• Bill Nye’s 1989 Wetlands Video

    In 1989, Bill Nye “The Science Guy” takes his audience on an educational tour of wetlands to illustrate the importance of, as Nye sums up, a wetland, which “is any place where the land is wet.” The video was filmed in Washington State’s Nisqually National Wildlife Refuge and funded by the National Oceanic and Atmospheric Administration and the Environmental Protection Agency.

  • VIMS Develops Storm Surge Model

    Researchers at the Virginia Institute of Marine Science are developing a modeling platform that they say provides a more detailed, accurate picture of the effects of storm surge on communities and their water quality. They say the SCHISM, or Semi-implicit Cross-scale Hydroscience Integrated System Model, which is an open-source, community-supported modeling system, may be used to build more resilient communities and improve the economic strength of coastal towns and counties.

  • EPA Announces PFAS Action Plan

    Environmental Protection Agency Acting Administrator Andrew Wheeler announces Thursday EPA’s Per- and Polyfluoroalkyl Substances, or PFAS, Action Plan. EPA said its plan identifies both short-term solutions for addressing these chemicals and long-term strategies for providing clean, safe drinking water and addressing PFAS at the source. Critics say EPA could do more.

  • 2018 Fourth Warmest Year Since 1880

    Earth’s global surface temperatures in 2018 were the fourth warmest since 1880, according to studies by NASA and NOAA. The planet’s long-term warming trend can be seen in this visualization of NASA’s global temperature record that shows the planet’s temperatures changing over time.

  • ‘Sonic Sea’ Documentary Showing Feb. 6

    The 60-minute documentary “Sonic Sea” about the impact of industrial and military ocean noise on whales and other marine life will be screened Wednesday evening at Waterman’s Brewing Co. in Wilmington.

  • Photographing World’s Largest Black Bears

    Jared Lloyd takes viewers “Behind the Lens” during a visit to the Albemarle-Pamlico Peninsula, home to not only the largest concentration of black bears in the world but also the physically largest black bears. It is not uncommon to find bears weighing more than 700 pounds here.

  • Australian Team Tests Seismic Effects

    Researchers at the Australian Institute of Marine Science have conducted what they’re calling the first real-world seismic experiment to determine the effects of marine noise on fish and oysters. Using the seismic vessel the BGP Explorer, the researchers surveyed two sites off the northwest of Western Australia over the course of 10 days. The collaborative experiment involving more than 100 people took a year to design and coordinate and could provide answers on the effects of marine noise.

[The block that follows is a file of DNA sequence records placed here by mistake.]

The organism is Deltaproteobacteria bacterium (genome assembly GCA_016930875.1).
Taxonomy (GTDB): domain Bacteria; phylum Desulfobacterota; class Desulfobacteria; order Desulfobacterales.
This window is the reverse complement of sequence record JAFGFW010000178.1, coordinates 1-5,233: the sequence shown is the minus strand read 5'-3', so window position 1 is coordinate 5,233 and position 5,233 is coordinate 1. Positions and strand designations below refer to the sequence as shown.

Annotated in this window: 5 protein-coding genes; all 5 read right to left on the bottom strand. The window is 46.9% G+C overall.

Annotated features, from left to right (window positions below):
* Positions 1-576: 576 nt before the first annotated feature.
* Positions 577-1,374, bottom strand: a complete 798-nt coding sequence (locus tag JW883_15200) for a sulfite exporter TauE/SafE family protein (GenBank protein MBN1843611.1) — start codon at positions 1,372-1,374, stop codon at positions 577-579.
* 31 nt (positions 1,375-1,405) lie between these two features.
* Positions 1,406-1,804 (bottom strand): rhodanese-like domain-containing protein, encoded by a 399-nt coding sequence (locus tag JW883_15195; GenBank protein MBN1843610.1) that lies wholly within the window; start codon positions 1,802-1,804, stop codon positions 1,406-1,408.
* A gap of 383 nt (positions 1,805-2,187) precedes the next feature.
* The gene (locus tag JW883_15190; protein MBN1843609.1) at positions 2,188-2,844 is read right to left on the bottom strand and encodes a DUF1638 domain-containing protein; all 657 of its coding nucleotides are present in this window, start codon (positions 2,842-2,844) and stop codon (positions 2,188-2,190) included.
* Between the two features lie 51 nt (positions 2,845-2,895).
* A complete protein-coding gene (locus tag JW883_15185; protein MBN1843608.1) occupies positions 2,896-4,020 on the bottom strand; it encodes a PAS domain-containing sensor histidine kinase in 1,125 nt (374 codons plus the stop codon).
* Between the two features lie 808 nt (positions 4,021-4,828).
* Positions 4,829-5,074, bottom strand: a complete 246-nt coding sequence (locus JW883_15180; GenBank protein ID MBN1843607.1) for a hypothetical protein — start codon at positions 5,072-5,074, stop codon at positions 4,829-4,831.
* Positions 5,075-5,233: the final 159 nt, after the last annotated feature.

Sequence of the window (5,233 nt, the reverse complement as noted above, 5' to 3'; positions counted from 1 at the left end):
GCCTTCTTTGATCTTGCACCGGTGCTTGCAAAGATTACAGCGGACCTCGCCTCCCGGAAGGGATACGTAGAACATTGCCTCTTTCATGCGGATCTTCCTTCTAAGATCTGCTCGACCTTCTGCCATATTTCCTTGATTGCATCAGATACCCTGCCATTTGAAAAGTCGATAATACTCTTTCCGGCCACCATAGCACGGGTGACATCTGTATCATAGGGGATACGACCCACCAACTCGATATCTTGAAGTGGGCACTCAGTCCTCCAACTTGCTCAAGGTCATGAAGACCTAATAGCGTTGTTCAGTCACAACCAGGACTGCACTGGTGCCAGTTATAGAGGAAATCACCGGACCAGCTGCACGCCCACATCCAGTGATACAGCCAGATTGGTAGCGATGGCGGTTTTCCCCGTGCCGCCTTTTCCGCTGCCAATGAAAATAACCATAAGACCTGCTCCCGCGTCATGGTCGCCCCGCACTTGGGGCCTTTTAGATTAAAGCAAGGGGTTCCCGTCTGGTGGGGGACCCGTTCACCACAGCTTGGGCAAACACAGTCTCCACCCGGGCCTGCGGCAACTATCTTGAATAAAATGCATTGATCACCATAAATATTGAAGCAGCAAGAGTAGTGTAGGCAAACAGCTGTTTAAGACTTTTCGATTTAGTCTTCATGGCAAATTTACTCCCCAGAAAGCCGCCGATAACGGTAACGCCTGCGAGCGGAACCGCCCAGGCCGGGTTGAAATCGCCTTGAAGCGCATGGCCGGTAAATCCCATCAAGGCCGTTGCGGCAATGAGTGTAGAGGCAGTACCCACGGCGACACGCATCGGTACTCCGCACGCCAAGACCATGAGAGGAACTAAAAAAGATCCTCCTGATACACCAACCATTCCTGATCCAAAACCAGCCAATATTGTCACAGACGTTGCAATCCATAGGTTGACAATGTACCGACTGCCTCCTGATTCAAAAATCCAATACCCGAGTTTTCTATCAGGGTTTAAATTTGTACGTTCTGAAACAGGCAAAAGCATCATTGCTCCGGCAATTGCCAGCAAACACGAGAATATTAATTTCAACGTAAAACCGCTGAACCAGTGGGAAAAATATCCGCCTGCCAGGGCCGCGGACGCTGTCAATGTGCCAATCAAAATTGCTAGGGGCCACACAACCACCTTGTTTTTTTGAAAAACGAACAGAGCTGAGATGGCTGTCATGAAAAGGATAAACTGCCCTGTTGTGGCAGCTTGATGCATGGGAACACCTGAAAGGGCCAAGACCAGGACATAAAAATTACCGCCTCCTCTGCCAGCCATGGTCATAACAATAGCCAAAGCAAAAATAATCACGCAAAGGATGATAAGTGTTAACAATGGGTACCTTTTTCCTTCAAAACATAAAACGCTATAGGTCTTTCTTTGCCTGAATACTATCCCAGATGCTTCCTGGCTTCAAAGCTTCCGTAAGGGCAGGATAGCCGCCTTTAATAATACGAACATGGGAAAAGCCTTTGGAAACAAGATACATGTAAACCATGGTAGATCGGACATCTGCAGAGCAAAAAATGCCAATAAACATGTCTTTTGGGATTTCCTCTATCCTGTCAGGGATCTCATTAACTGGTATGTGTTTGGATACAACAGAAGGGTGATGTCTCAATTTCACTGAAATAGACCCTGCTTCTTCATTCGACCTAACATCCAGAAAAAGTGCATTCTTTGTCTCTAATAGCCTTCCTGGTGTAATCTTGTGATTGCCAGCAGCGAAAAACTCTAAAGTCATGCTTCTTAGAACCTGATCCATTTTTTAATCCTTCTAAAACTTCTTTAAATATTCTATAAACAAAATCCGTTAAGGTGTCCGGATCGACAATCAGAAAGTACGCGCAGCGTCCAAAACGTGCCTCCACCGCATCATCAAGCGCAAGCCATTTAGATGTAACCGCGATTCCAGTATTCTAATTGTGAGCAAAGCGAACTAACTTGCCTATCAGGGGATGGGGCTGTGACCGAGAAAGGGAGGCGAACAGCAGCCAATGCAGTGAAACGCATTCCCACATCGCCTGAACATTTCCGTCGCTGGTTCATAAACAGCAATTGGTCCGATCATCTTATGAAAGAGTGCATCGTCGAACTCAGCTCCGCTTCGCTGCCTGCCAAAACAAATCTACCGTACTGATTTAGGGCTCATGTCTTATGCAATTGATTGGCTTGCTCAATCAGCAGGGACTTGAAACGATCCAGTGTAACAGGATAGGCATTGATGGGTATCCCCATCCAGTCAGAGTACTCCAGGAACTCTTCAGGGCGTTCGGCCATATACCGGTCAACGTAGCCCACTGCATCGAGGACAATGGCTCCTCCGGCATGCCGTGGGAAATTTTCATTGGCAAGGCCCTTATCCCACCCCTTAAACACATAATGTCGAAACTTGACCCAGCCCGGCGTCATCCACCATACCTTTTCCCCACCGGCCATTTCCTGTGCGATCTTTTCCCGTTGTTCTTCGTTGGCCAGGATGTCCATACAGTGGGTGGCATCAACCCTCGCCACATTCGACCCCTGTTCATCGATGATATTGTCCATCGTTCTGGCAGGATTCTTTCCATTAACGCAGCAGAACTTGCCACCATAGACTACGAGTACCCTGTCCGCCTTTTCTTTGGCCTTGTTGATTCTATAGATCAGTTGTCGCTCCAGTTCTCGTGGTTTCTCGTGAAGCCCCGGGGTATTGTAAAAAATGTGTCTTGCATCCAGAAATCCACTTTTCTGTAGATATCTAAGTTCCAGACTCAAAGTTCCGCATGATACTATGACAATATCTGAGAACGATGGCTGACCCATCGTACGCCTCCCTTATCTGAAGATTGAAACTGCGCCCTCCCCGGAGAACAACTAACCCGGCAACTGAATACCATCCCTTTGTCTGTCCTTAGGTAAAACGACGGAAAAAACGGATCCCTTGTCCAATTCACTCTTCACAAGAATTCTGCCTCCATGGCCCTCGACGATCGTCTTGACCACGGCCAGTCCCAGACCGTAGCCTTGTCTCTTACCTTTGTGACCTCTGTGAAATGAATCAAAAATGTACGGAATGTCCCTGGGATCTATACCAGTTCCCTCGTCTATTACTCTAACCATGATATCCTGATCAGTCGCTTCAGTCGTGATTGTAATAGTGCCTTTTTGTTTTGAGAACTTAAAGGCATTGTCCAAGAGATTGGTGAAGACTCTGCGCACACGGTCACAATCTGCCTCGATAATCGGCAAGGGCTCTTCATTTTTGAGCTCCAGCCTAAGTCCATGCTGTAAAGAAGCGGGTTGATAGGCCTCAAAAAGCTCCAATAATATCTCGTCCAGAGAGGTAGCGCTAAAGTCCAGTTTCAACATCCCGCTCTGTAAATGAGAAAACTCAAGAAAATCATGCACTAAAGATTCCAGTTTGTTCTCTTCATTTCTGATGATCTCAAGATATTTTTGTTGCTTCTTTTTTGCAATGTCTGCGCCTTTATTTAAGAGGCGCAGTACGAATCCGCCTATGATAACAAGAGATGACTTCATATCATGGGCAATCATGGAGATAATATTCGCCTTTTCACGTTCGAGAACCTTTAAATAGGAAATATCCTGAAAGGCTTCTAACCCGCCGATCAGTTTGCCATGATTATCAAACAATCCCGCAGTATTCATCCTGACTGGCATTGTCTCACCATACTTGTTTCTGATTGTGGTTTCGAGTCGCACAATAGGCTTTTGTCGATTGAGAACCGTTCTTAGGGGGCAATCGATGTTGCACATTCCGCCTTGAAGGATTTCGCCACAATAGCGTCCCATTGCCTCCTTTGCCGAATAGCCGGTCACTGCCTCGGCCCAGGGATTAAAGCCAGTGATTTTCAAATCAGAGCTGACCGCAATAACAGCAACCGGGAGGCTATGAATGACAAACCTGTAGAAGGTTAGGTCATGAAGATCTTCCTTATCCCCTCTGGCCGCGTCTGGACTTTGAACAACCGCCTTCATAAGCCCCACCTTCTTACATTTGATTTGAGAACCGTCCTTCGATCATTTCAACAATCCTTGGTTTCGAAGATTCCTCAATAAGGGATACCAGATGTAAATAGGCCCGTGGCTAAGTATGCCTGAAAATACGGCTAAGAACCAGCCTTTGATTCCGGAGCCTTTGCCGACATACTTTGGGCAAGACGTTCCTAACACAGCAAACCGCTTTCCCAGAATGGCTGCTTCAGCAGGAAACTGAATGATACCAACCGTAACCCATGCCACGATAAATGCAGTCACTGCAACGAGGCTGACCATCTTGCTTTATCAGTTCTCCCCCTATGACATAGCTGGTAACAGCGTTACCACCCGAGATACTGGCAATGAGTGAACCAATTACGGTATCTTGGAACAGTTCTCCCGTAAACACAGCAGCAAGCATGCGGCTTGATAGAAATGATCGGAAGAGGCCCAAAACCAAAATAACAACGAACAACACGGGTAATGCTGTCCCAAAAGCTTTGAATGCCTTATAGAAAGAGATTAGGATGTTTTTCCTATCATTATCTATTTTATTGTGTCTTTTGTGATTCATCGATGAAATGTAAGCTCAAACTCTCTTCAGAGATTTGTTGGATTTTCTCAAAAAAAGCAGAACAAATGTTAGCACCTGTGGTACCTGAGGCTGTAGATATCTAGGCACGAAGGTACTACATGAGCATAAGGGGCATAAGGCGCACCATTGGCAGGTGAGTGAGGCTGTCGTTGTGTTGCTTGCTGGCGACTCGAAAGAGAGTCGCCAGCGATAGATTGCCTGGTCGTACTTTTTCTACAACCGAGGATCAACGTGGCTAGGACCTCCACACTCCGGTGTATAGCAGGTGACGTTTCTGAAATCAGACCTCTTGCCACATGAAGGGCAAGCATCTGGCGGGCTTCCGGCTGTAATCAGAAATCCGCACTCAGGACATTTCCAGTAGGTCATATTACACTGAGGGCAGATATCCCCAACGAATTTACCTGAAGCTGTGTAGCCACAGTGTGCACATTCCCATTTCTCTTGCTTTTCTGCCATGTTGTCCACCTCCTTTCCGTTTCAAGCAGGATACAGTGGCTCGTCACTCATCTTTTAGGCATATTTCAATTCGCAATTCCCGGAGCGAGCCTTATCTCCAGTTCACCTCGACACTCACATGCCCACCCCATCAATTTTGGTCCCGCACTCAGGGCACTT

• Satellite Captures 2018 Hurricane Season

    The 2018 Atlantic hurricane season ends Nov. 30, and the National Oceanic and Atmospheric Administration noted this year will be remembered most for hurricanes Florence and Michael and the damage they caused in the Southeast. For the first time, the GOES East satellite was able to see the entire Atlantic basin, allowing for a view of storms as they form off the coast of Africa and then enter the Atlantic.

  • Combating Global Warming with Seaweed

    Three University of North Carolina Chapel Hill students cultivating seaweed in Sea Level say they plan to revolutionize seaweed farming to create jobs, reduce plastic pollution and clean carbon from the atmosphere.

  • Daisey Explains Water Quality Protection

    Ann Daisey, community conservationist, explains in this video produced by Dare County how Dare Soil and Water Conservation District works to help businesses, public and private landowners and municipalities with natural resource management, specifically water quality issues, and the services offered.

  • Meet CSI Director Reide Corbett

    Reide Corbett is the executive director for the Coastal Studies Institute in Wanchese, appointed in August, and dean of integrated coastal programs at East Carolina University.

  • Hurricane Florence’s Unexpected Impact

    Just before Hurricane Florence, graduate students at the Duke University Sanford School of Public Policy met in Miami to present their findings and recommendations from research on how natural disasters disproportionately affect areas with significant Latino populations and the consequences for those communities when the U.S. Census is taken while residents are displaced or living in unconventional housing.